By the time I came out the pool, I’d managed a total of 900 metres, I’m really proud of that, really proud.

I’m exhausted now and my balance is shot, I’m really wobbly on my feet. Time to rest, tomorrow I’m heading, back in again. I am not and can not give up.

Following on from tonight’s swim, I received and E mail from swimathon, and news of another sponsor. It was just what I needed, both reminded me of why I am doing this. Why I am doing this.

I will swim myself proud!

What must the neighbours think….

What must the neighbours think,  when they see my car parked up, alongside a number of others?

My car, is the only car, with its windows steamed up, on the inside. There are certain connotations, with cars that have steamed up windows…mine is down to the simple fact, that I left my wet swimming gear lying round the car!

Sewing badges

I’ve decided,  to sew my badges on my towel, realising that it may be a bit of an arduous task as there are 13 in total, I decided to cheat a bit. As a girl guide leader, training I know that such a thing as “badge glue” exhists. Perfect, or so I thought, bit of glue, clag (stick) them on, jobs a good ‘Un!

Boyed up, with my initiative, I got in my car and headed down to local retail park which predictably, for Saturday, was heaving.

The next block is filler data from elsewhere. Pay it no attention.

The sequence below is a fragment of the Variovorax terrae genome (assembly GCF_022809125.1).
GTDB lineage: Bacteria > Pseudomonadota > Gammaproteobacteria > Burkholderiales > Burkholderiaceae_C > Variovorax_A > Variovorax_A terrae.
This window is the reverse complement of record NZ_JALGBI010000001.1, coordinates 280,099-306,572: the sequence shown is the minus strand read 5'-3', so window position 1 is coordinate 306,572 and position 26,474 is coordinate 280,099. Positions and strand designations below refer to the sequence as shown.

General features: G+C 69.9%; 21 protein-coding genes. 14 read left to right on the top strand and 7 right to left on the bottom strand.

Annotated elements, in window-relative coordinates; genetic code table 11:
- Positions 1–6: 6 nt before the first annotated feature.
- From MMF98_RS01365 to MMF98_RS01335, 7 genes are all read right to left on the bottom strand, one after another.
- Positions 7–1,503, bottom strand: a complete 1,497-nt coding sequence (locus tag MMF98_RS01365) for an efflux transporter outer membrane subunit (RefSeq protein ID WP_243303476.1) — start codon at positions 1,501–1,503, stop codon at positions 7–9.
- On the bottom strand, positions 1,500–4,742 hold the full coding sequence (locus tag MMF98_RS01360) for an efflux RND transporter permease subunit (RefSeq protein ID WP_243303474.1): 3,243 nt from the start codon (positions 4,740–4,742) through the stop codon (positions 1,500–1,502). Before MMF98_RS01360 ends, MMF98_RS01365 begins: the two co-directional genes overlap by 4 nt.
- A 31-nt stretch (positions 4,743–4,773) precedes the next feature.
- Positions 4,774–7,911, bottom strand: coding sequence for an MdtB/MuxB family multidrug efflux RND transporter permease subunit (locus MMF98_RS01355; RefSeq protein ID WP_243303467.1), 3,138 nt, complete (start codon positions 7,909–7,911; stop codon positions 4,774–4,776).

I headed in to the large craft store outlet and purchased, the afformentioned glue. After a quick diversion in to the newly opened, sports store a few doors I headed home, excited at the thought of trying out my new purchase.

After reading the instructions carefully, feeling almost like a Blue Peter presenter, I set to work on my new project.

I decided to go for a tester, my 25m badge. I did as instructed, applied glue to both badge and towel, then after waiting for it to go tacky, applied the badge to towel. The glue immediately soaked through, both towel and badge, leaving a dark sticky residue on the badge. Not a good start.

After ensuring the badge was, joined to the towel, I left it to dry. An hour later, I returned, picked the towel up, only to witness the badge, part company with the towel, fall to the floor, picking up bits of fluff, on the residual glue, from the carpet on landing.

Somewhat disappointed, with the lack of success, it’s back to the drawing board. A needle and cotton. Or else, take it with me, when I next visit my grandma and do as I did as a Guide, ask her to sew them on!

Swimming with emotion…

It’s Monday, it’s 2am and I’m wide awake, I am due at work in 7 hours. I can’t sleep.

I’m laid here, thinking about the week ahead, the challenges of the week ahead. Finally this is it,  after weeks of anticipation, hard work, practice, training and brilliant support from my swim tutors at Swim NE, this is the week I take part in Sport Relief, a chance to “swim myself proud”.

I am already incredibly happy with my progress so far, people tell me I’m an inspiration. I am only an inspiration if I inspire others to give it a go, to get in the pool, or to take up some form of exercise or sport.

If someone, had told me, 10 months ago I would where I am now, I would of laughed at them, yet here I am. Here I am, preparing for Sport Relief, having progressed to ASA stage 8 and swam a mile.